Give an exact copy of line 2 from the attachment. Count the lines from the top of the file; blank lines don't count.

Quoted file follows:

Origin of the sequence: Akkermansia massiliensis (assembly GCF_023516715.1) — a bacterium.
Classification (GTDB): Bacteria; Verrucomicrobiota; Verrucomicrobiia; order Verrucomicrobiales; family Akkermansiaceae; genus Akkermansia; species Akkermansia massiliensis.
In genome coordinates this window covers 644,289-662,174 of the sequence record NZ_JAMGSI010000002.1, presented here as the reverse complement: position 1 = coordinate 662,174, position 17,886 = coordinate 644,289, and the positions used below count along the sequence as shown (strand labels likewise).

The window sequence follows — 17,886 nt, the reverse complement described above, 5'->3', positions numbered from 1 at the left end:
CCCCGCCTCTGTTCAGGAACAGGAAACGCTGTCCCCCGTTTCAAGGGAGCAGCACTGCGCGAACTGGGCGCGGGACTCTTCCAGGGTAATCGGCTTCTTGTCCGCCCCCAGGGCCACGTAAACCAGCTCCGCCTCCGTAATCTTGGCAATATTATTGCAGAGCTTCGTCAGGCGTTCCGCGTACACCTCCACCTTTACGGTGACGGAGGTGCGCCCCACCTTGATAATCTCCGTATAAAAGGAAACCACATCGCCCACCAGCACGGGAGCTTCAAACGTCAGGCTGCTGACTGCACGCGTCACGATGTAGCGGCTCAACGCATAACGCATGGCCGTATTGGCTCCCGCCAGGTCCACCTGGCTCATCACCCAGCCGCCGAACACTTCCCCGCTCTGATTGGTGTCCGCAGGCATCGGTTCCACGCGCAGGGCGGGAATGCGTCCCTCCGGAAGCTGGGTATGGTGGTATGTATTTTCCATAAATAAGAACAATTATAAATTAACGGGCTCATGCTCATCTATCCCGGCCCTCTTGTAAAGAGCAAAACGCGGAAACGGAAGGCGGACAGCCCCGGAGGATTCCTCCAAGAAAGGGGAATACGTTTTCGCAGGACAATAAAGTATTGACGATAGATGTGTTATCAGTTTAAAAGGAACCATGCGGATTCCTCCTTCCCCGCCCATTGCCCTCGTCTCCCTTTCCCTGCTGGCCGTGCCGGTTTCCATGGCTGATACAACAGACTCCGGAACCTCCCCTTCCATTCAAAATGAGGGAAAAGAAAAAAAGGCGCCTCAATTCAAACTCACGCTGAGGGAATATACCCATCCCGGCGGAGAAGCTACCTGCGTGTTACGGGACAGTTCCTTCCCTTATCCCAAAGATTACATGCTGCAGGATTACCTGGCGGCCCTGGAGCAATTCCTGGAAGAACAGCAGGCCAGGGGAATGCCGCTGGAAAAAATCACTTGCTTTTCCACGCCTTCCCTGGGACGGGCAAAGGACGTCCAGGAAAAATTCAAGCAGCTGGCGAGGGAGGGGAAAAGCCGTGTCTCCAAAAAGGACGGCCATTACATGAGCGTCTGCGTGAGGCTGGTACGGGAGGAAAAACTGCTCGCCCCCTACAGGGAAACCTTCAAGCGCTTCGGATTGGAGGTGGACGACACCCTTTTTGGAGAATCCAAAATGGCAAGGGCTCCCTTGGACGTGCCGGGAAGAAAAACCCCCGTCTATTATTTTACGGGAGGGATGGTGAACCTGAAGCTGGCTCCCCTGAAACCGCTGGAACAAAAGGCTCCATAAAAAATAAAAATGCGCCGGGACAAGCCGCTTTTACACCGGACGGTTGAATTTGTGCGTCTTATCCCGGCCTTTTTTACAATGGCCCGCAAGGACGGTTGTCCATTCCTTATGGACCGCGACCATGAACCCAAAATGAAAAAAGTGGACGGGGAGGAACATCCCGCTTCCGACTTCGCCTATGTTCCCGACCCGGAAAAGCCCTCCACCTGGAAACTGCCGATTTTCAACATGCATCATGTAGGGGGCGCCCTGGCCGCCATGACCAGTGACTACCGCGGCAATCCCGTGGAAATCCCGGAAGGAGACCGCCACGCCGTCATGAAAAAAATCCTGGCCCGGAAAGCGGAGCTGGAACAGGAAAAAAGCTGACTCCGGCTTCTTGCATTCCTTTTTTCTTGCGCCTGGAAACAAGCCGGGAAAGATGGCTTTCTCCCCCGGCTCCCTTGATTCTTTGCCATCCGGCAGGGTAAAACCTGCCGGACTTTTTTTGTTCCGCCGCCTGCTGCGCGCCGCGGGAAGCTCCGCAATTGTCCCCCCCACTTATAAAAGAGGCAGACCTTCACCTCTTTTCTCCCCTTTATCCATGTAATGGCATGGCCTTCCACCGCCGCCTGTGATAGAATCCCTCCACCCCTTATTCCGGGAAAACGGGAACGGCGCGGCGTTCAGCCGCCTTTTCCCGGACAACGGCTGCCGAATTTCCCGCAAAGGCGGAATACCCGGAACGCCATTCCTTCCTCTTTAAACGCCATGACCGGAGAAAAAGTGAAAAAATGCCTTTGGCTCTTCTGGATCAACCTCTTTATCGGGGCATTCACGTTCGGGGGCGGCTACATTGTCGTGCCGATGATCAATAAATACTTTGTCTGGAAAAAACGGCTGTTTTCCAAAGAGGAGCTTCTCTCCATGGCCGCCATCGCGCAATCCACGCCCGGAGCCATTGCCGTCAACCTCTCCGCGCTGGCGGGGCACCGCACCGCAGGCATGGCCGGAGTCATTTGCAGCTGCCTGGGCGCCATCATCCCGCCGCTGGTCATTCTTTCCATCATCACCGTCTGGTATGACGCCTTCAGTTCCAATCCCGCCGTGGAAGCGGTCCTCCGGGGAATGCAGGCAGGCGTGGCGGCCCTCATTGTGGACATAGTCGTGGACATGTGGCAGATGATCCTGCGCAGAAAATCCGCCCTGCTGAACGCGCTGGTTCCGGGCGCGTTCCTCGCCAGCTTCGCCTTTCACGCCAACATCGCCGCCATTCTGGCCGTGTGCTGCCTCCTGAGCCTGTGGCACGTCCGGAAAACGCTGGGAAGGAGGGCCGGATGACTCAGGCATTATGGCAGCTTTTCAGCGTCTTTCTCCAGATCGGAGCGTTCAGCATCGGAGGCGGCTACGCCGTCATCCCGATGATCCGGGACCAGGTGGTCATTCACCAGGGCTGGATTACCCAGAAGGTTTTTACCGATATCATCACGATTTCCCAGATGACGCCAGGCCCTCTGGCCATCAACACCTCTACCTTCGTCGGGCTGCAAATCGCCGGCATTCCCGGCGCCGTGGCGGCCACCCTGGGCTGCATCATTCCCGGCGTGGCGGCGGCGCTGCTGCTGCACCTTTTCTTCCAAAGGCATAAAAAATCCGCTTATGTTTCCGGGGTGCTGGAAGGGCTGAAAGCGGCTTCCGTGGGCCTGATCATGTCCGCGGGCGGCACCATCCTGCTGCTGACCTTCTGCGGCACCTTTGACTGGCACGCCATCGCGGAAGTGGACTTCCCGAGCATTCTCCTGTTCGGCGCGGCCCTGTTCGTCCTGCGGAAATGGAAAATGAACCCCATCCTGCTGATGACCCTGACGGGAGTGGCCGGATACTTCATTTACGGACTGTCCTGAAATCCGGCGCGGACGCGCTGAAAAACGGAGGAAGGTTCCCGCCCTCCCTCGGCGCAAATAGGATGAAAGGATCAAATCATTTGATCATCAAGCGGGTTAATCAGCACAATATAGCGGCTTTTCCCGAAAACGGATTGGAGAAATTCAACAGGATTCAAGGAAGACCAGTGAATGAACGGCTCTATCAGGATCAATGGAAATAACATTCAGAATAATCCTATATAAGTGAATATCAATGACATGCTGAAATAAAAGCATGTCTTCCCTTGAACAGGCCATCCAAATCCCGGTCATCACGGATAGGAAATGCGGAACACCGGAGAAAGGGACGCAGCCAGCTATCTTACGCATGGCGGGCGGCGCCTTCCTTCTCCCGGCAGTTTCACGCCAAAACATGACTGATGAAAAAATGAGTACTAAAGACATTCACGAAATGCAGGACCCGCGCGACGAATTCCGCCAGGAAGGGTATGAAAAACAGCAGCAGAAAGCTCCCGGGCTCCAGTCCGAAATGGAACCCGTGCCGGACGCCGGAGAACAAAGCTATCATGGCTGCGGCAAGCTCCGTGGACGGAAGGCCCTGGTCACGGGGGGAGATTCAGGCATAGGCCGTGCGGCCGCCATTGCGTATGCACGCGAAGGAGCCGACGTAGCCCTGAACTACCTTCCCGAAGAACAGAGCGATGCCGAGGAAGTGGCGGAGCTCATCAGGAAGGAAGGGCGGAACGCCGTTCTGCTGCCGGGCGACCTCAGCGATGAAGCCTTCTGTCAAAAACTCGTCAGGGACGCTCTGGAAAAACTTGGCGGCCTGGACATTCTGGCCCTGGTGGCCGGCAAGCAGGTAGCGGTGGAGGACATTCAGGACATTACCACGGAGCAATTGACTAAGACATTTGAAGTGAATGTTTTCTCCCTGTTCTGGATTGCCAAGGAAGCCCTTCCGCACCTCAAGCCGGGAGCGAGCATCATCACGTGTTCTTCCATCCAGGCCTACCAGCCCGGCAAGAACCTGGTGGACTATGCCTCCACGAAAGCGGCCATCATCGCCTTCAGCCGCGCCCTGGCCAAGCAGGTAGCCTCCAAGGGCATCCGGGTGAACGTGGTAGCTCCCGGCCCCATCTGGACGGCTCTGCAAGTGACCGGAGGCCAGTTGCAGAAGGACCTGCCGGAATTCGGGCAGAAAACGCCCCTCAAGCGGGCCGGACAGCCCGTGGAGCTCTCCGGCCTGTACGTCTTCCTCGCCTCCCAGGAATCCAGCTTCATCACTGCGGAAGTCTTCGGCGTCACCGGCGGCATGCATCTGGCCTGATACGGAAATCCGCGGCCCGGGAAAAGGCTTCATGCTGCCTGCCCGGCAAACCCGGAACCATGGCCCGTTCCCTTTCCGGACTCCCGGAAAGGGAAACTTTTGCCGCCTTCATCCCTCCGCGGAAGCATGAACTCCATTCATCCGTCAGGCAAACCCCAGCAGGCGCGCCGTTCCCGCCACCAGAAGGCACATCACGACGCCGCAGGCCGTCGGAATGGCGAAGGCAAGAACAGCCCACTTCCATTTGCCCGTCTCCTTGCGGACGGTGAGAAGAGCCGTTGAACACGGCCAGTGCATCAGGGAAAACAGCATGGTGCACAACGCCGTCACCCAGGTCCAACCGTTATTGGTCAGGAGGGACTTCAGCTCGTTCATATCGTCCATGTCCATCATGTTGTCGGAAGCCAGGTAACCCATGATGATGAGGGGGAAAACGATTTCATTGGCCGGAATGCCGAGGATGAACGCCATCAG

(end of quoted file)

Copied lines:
Classification (GTDB): Bacteria; Verrucomicrobiota; Verrucomicrobiia; order Verrucomicrobiales; family Akkermansiaceae; genus Akkermansia; species Akkermansia massiliensis.